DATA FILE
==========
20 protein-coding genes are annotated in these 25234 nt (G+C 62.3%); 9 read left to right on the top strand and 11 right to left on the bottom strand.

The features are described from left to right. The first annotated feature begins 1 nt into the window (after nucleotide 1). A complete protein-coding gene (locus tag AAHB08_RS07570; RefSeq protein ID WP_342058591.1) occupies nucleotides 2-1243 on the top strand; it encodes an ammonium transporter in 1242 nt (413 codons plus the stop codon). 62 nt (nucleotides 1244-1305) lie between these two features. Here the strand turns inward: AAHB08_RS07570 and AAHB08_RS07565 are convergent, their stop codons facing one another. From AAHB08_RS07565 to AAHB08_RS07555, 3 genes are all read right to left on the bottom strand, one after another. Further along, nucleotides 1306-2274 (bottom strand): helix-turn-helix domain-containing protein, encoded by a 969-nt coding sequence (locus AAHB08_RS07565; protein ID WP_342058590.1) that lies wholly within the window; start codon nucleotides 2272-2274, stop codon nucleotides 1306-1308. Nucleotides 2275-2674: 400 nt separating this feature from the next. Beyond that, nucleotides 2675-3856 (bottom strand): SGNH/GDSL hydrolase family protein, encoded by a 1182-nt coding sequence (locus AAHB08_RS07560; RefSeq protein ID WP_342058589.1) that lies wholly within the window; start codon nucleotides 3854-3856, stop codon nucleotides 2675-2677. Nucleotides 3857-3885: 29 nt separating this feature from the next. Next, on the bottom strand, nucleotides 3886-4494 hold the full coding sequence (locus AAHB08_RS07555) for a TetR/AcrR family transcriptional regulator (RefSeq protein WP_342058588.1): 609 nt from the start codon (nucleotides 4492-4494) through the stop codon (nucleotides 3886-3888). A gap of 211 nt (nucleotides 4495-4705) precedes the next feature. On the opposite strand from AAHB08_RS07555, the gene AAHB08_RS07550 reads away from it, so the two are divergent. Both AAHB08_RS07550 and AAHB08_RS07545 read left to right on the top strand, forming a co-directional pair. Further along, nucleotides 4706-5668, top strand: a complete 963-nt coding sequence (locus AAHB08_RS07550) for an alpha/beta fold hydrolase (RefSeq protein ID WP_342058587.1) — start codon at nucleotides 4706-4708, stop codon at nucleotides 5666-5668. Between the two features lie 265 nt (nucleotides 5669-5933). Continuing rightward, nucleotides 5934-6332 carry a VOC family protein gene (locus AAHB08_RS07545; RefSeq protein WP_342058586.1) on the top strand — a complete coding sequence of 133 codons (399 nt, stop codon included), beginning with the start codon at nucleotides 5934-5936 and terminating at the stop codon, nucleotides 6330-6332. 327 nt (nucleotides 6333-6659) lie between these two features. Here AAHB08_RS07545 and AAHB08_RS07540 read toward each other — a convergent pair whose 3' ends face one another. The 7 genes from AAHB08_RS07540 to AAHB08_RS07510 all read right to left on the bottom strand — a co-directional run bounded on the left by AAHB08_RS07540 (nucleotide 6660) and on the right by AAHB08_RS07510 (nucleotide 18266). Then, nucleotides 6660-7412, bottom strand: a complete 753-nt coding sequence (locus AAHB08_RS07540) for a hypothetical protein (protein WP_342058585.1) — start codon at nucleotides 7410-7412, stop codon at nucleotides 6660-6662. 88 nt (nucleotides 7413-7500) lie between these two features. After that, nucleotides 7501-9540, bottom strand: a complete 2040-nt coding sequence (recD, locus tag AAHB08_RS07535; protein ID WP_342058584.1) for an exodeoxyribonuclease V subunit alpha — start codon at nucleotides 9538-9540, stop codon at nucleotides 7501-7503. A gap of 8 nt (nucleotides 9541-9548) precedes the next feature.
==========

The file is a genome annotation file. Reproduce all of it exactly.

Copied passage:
20 protein-coding genes are annotated in these 25234 nt (G+C 62.3%); 9 read left to right on the top strand and 11 right to left on the bottom strand.

The features are described from left to right. The first annotated feature begins 1 nt into the window (after nucleotide 1). A complete protein-coding gene (locus tag AAHB08_RS07570; RefSeq protein ID WP_342058591.1) occupies nucleotides 2-1243 on the top strand; it encodes an ammonium transporter in 1242 nt (413 codons plus the stop codon). 62 nt (nucleotides 1244-1305) lie between these two features. Here the strand turns inward: AAHB08_RS07570 and AAHB08_RS07565 are convergent, their stop codons facing one another. From AAHB08_RS07565 to AAHB08_RS07555, 3 genes are all read right to left on the bottom strand, one after another. Further along, nucleotides 1306-2274 (bottom strand): helix-turn-helix domain-containing protein, encoded by a 969-nt coding sequence (locus AAHB08_RS07565; protein ID WP_342058590.1) that lies wholly within the window; start codon nucleotides 2272-2274, stop codon nucleotides 1306-1308. Nucleotides 2275-2674: 400 nt separating this feature from the next. Beyond that, nucleotides 2675-3856 (bottom strand): SGNH/GDSL hydrolase family protein, encoded by a 1182-nt coding sequence (locus AAHB08_RS07560; RefSeq protein ID WP_342058589.1) that lies wholly within the window; start codon nucleotides 3854-3856, stop codon nucleotides 2675-2677. Nucleotides 3857-3885: 29 nt separating this feature from the next. Next, on the bottom strand, nucleotides 3886-4494 hold the full coding sequence (locus AAHB08_RS07555) for a TetR/AcrR family transcriptional regulator (RefSeq protein WP_342058588.1): 609 nt from the start codon (nucleotides 4492-4494) through the stop codon (nucleotides 3886-3888). A gap of 211 nt (nucleotides 4495-4705) precedes the next feature. On the opposite strand from AAHB08_RS07555, the gene AAHB08_RS07550 reads away from it, so the two are divergent. Both AAHB08_RS07550 and AAHB08_RS07545 read left to right on the top strand, forming a co-directional pair. Further along, nucleotides 4706-5668, top strand: a complete 963-nt coding sequence (locus AAHB08_RS07550) for an alpha/beta fold hydrolase (RefSeq protein ID WP_342058587.1) — start codon at nucleotides 4706-4708, stop codon at nucleotides 5666-5668. Between the two features lie 265 nt (nucleotides 5669-5933). Continuing rightward, nucleotides 5934-6332 carry a VOC family protein gene (locus AAHB08_RS07545; RefSeq protein WP_342058586.1) on the top strand — a complete coding sequence of 133 codons (399 nt, stop codon included), beginning with the start codon at nucleotides 5934-5936 and terminating at the stop codon, nucleotides 6330-6332. 327 nt (nucleotides 6333-6659) lie between these two features. Here AAHB08_RS07545 and AAHB08_RS07540 read toward each other — a convergent pair whose 3' ends face one another. The 7 genes from AAHB08_RS07540 to AAHB08_RS07510 all read right to left on the bottom strand — a co-directional run bounded on the left by AAHB08_RS07540 (nucleotide 6660) and on the right by AAHB08_RS07510 (nucleotide 18266). Then, nucleotides 6660-7412, bottom strand: a complete 753-nt coding sequence (locus AAHB08_RS07540) for a hypothetical protein (protein WP_342058585.1) — start codon at nucleotides 7410-7412, stop codon at nucleotides 6660-6662. 88 nt (nucleotides 7413-7500) lie between these two features. After that, nucleotides 7501-9540, bottom strand: a complete 2040-nt coding sequence (recD, locus tag AAHB08_RS07535; protein ID WP_342058584.1) for an exodeoxyribonuclease V subunit alpha — start codon at nucleotides 9538-9540, stop codon at nucleotides 7501-7503. A gap of 8 nt (nucleotides 9541-9548) precedes the next feature.